Friday, April 06, 2012

The Tip of the Coal Ash Iceberg in Florida. Guest Blog by Angelique Giraud

A heart-wrenching story of one environmental injustice...

Steve Johnson and His Daughter Stand on Coal Ash Covered Driveway
Steve Johnson and his family live on 30 beautiful acres of Florida’s Blackwater Creek, in Middleburg, a preserved wetland in northeast Florida connected to the St. John’s River. It is a quiet rural residential area and appears to be perfect for raising his family and new born daughter while running his lawn care business. Steve’s property is well maintained, he takes pride in the natural aesthetics of his land. For many years, Steve even kept free range chickens for the family’s fresh eggs. However, his picture perfect lifestyle is not as it seems. Steve has been fighting for three years to have the toxic containing coal ash, a byproduct from a coal fired power plant, removed from his land.

Steve’s story is not unique. Steve was provided with approximately 1500 dump trucks each with 20 yard loads of a coal ash, commercially called EZBase, to build up his roads. The coal ash was taken from the Northside Generating Station, owned by Jacksonville Electric Authority (JEA), which is over 40 miles from his home. JEA did not advise Steve that using the product might cause dangerous repercussions, so he applied it thoroughly across his property. Soon after, the horrors began. Steve was visited by an enforcement officer from the Florida Department of Environmental Protection (FDEP). The officer was investigating the application and placement of EZBase. FDEP instructed Steve to remove the product as it was too close to wetlands and water bodies, risking toxic contamination. Steve was also told that the material he applied on the roads should not be inhaled or ingested, and was warned that he should pen up his chickens and keep his daughter away from playing on the newly paved roads.

Pile of Coal Ash EZBase - Some is Gravel, Some Boulders -Steve Had to Break up Boulders Himself

According to JEA’s own marketing materials, EZBase is an electric generation byproduct made of coal combustion waste or coal ash. The federal government does not consider coal ash hazardous waste, but allows states to individually determine how to regulate its use. The FDEP classifies coal ash as a non-hazardous “special waste.” This designation leaves little public health protection, even though the product contains toxic heavy metals such as arsenic, chromium, mercury, and many others.

Alarmed and frustrated about being misled, Steve hired a lawyer to sue JEA to force them to remove EZBase from his entire property. JEA refused to remove EZBase completely, claiming Steve improperly applied the product, placing it too close to protected wetlands and other sources of open water.

Steve was taken aback at this accusation, as he had specifically discussed appropriate application sites with a JEA representative before EZBase was unloaded on to his property.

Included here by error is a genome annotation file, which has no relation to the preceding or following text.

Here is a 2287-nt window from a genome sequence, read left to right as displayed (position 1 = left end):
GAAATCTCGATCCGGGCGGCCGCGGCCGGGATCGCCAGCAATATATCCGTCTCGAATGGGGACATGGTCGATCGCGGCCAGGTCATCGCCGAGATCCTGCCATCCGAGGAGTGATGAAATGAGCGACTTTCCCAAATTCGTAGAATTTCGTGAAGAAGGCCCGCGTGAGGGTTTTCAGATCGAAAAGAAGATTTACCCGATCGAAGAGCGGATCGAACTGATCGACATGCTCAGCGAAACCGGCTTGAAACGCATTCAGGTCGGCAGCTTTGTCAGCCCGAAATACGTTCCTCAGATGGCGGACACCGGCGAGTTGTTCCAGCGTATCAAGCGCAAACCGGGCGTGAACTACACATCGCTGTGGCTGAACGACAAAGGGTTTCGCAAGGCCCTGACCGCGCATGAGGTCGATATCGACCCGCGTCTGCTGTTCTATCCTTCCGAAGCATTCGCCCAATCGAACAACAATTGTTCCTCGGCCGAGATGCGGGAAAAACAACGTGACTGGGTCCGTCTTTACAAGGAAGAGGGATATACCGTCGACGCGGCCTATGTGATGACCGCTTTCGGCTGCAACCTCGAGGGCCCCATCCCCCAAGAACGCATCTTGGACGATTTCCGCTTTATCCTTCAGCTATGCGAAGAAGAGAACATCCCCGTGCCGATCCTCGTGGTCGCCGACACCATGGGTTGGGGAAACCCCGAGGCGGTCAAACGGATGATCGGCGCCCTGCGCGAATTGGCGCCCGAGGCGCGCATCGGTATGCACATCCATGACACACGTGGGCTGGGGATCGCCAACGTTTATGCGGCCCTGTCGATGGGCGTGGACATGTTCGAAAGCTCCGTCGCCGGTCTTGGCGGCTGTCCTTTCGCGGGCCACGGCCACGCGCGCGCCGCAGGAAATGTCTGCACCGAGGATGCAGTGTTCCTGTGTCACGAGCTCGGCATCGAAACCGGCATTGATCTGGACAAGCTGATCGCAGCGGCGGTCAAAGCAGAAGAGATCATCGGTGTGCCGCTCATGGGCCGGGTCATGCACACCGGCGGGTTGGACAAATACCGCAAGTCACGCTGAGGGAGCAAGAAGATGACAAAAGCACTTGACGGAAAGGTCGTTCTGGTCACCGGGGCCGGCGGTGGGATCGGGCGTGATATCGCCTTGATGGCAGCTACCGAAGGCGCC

JEA provided a pamphlet describing the product, which was nothing like what was delivered. Rather than a dry sandy mixture, it was a slurry concoction of coal ash and boulder sized pieces of bottom ash. JEA claims that Steve’s problems were his own fault due to his misapplication. The reality is that the precautions and uses described in the brochure seemed to be for a completely different and benign product.

Steve Put the Coal Ash all Over His Property - Right Up to His Doorstep
Due to the concerns raised by FDEP, Steve independently contracted a respected chemical testing firm to analyze the soils on his property. The firm reported high concentrations of metals. In fact, according to the soil cleanup target level for remedied brownfields recommended by the Department of State, arsenic concentrations were 4 times higher and Vanadium tested to be 74 times higher, and when compared to the median level of metals in soils across Florida arsenic was tested to be 45 times higher than the median level in soils, and chromium was 12 times higher than the median level in Florida soils. If the raw facts of toxics present were not enough to prove the dangers of this product, Steve also noted that his once healthy farm fresh eggs began turning gray and blotchy. When this point was later brought up in court, Steve was told that these blemishes are normal for chicken eggs, although he had never seen anything like it in all his years of farming. The evidence provided by the test results and firsthand experience clearly confirmed that extensive pollution existed on Steve’s property. But there was one remaining point of contention: was EZBase the cause?

It is now three years later, and JEA will not take full responsibility for the damage done to Steve’s property. While JEA has removed coal ash from Steve’s boat ramp where it was directly on the water of a preserved wetland, they would not pay for full removal beyond what was required by FDEP.

JEA Northside Generating Station - Owned by Jacksonville Electric